Keidanren calls for Japan state bank ownership

Brad Mayer bradley.mayer at
Fri May 25 13:44:57 PDT 2001

For private profit, of course...this is better called bureaucratic ownership of capitalist banks (state capitalist), especially as it is implemented via share ownership, rather than "nationalization" with its implication of actual mass public participation in ownership and management. And the debt figures are notoriously understated. $100 B by 2004? Try maybe $400 B. And the bad loan trendline continues upward. From today's FT: ------------------------------------------------------------------------------------------- Tokyo may nationalise banks

By Gillian Tett and David Ibison in Tokyo - May 24 2001 18:13:41

The Japanese government may need to nationalise "one or two" large banks to allay market unease about the financial sector, one of the country's most influential business leaders has warned.

In particular, the government could convert the preferential shares that it holds in large banks into ordinary shares to gain control over weak banks, said Takashi Imai, chairman of the Keidanren, the powerful Japanese business federation.

"There is a possibility that one or two banks may need to be nationalised... this could help market sentiment, which is why I am suggesting it," he said.

The government bought ¥7,450bn ($60bn) of preferential shares in large banks in 1999 to expand their capital base and holds particularly large stakes in the weaker banks, such as Daiwa and Chuo-Mitsui.

Pressure is mounting on the new government of Junichiro Koizumi to take action over the banks' bad loans. The scale of this problem was highlighted on Thursday after two of the four large banking groups, Mitsubishi Tokyo Financial and Sumitomo Mitsui, reported results for last year, which indicated that bad loans were increasing.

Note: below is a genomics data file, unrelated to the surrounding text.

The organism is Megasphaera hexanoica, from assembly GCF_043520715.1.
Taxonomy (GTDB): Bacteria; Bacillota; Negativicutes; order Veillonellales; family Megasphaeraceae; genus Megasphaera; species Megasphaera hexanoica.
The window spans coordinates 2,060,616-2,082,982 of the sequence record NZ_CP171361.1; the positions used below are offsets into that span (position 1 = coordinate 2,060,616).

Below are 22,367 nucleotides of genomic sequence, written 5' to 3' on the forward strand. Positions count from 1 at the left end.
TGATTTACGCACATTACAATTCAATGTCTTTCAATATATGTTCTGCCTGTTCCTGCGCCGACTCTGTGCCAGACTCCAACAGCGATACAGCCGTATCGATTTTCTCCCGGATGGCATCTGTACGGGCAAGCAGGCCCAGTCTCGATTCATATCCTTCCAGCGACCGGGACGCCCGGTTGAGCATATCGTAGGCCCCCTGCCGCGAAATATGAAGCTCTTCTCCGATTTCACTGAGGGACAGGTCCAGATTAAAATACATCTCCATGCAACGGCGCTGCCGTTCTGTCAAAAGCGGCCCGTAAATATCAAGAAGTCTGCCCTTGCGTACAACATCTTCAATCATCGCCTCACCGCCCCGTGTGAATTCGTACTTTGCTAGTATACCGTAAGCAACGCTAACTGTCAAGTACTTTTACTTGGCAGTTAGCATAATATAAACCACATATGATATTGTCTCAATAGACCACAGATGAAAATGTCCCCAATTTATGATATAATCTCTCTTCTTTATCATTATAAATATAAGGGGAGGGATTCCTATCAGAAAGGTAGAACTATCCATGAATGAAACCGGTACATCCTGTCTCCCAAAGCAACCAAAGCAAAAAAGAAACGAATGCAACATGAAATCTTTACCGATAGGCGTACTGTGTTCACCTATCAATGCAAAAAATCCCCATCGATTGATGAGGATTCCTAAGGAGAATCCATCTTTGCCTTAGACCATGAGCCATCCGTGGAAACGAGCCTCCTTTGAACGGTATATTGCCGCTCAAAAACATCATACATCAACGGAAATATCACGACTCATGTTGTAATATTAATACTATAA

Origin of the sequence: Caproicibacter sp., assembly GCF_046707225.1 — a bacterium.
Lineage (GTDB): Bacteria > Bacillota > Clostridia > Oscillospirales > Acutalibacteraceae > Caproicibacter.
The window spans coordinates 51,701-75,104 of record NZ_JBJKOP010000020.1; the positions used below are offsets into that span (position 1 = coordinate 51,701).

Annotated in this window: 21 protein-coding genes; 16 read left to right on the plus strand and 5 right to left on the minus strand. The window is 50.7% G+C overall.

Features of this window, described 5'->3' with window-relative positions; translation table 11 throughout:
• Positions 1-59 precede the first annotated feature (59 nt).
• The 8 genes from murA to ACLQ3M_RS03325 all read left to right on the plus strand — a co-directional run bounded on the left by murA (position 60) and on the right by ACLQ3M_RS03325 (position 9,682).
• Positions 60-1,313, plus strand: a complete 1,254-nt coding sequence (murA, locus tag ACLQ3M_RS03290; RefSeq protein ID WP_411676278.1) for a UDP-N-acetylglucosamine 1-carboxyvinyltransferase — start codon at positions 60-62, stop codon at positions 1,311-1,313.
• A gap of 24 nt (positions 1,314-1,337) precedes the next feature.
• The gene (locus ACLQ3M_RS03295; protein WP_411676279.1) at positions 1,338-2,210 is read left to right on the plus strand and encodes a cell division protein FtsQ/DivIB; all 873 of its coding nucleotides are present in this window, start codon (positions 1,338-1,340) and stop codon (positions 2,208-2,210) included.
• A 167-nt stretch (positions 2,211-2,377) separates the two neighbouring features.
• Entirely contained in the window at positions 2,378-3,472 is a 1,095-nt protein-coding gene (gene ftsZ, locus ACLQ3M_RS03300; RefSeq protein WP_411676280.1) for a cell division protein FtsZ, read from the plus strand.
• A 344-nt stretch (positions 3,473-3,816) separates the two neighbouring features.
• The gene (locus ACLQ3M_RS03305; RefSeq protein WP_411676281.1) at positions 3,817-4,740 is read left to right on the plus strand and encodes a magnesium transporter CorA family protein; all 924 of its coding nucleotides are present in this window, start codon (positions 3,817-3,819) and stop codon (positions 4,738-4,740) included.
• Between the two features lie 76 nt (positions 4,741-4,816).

Mitsubishi Tokyo incurred costs of ¥800bn dealing with bad loans. Despite these efforts, the level of bad and potentially troubled loans rose 55 per cent for the year to ¥4,460bn.

Sumitomo Mitsui incurred costs of ¥819bn either in writing off or providing for bad and potentially troubled loans - which remained at ¥2,820bn, in spite of these write-offs.

The previous government has already demanded that the large banks remove ¥12,000bn of clearly bad loans before 2004. However, banking analysts fear that this target is far too modest, since many of the "potentially troubled" loans are also turning sour.

The banks have also been criticised for using "soft" measures to tackle their bad loans, such as extending loan forgiveness to weak companies rather than forcing them to go bankrupt.

Mr Imai on Thursday argued that banks must force more borrowers into bankruptcy. "There are many weak companies that should have exited the market long ago. . . particularly in sectors such as construction, retailing and small companies. The elimination of banks' bad loans is meaningless unless there is a reduction in the number of borrowing companies and elimination of excess capacity."

He admitted that more bankruptcies could temporarily hurt the economy and expected Japan to post no growth in the year to March 2002. The government predicts 1.7 per cent growth.

However, he insisted that Japan had to press ahead with structural reform and said this would accelerate after the unexpected selection of Mr Koizumi as prime minister last month.

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